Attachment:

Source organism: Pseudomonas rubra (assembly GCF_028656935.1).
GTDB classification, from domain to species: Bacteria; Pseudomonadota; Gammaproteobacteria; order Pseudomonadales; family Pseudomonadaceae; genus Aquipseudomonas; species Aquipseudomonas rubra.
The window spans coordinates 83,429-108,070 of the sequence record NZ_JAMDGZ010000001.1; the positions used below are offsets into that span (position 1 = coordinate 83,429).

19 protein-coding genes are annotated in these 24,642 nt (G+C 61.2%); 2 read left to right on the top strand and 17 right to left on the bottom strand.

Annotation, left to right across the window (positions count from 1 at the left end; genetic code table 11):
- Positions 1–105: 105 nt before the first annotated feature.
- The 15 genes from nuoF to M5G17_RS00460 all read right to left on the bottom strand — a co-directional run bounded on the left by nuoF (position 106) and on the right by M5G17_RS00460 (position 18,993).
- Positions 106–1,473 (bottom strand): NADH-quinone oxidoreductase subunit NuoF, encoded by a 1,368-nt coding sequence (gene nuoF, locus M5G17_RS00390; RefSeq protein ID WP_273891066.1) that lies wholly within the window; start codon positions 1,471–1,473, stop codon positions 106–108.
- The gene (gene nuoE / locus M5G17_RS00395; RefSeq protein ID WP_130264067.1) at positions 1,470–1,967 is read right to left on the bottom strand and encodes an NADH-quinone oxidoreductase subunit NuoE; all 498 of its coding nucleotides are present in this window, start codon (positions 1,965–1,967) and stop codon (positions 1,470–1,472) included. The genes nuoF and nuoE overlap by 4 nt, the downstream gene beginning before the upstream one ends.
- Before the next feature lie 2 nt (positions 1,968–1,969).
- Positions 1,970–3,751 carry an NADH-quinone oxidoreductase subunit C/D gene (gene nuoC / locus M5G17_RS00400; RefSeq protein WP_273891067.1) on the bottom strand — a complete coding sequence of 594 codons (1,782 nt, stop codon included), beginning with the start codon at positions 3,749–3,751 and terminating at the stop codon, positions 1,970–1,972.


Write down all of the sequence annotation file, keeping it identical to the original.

Source organism: Pseudomonas rubra (assembly GCF_028656935.1).
GTDB classification, from domain to species: Bacteria; Pseudomonadota; Gammaproteobacteria; order Pseudomonadales; family Pseudomonadaceae; genus Aquipseudomonas; species Aquipseudomonas rubra.
The window spans coordinates 83,429-108,070 of the sequence record NZ_JAMDGZ010000001.1; the positions used below are offsets into that span (position 1 = coordinate 83,429).

19 protein-coding genes are annotated in these 24,642 nt (G+C 61.2%); 2 read left to right on the top strand and 17 right to left on the bottom strand.

Annotation, left to right across the window (positions count from 1 at the left end; genetic code table 11):
- Positions 1–105: 105 nt before the first annotated feature.
- The 15 genes from nuoF to M5G17_RS00460 all read right to left on the bottom strand — a co-directional run bounded on the left by nuoF (position 106) and on the right by M5G17_RS00460 (position 18,993).
- Positions 106–1,473 (bottom strand): NADH-quinone oxidoreductase subunit NuoF, encoded by a 1,368-nt coding sequence (gene nuoF, locus M5G17_RS00390; RefSeq protein ID WP_273891066.1) that lies wholly within the window; start codon positions 1,471–1,473, stop codon positions 106–108.
- The gene (gene nuoE / locus M5G17_RS00395; RefSeq protein ID WP_130264067.1) at positions 1,470–1,967 is read right to left on the bottom strand and encodes an NADH-quinone oxidoreductase subunit NuoE; all 498 of its coding nucleotides are present in this window, start codon (positions 1,965–1,967) and stop codon (positions 1,470–1,472) included. The genes nuoF and nuoE overlap by 4 nt, the downstream gene beginning before the upstream one ends.
- Before the next feature lie 2 nt (positions 1,968–1,969).
- Positions 1,970–3,751 carry an NADH-quinone oxidoreductase subunit C/D gene (gene nuoC / locus M5G17_RS00400; RefSeq protein WP_273891067.1) on the bottom strand — a complete coding sequence of 594 codons (1,782 nt, stop codon included), beginning with the start codon at positions 3,749–3,751 and terminating at the stop codon, positions 1,970–1,972.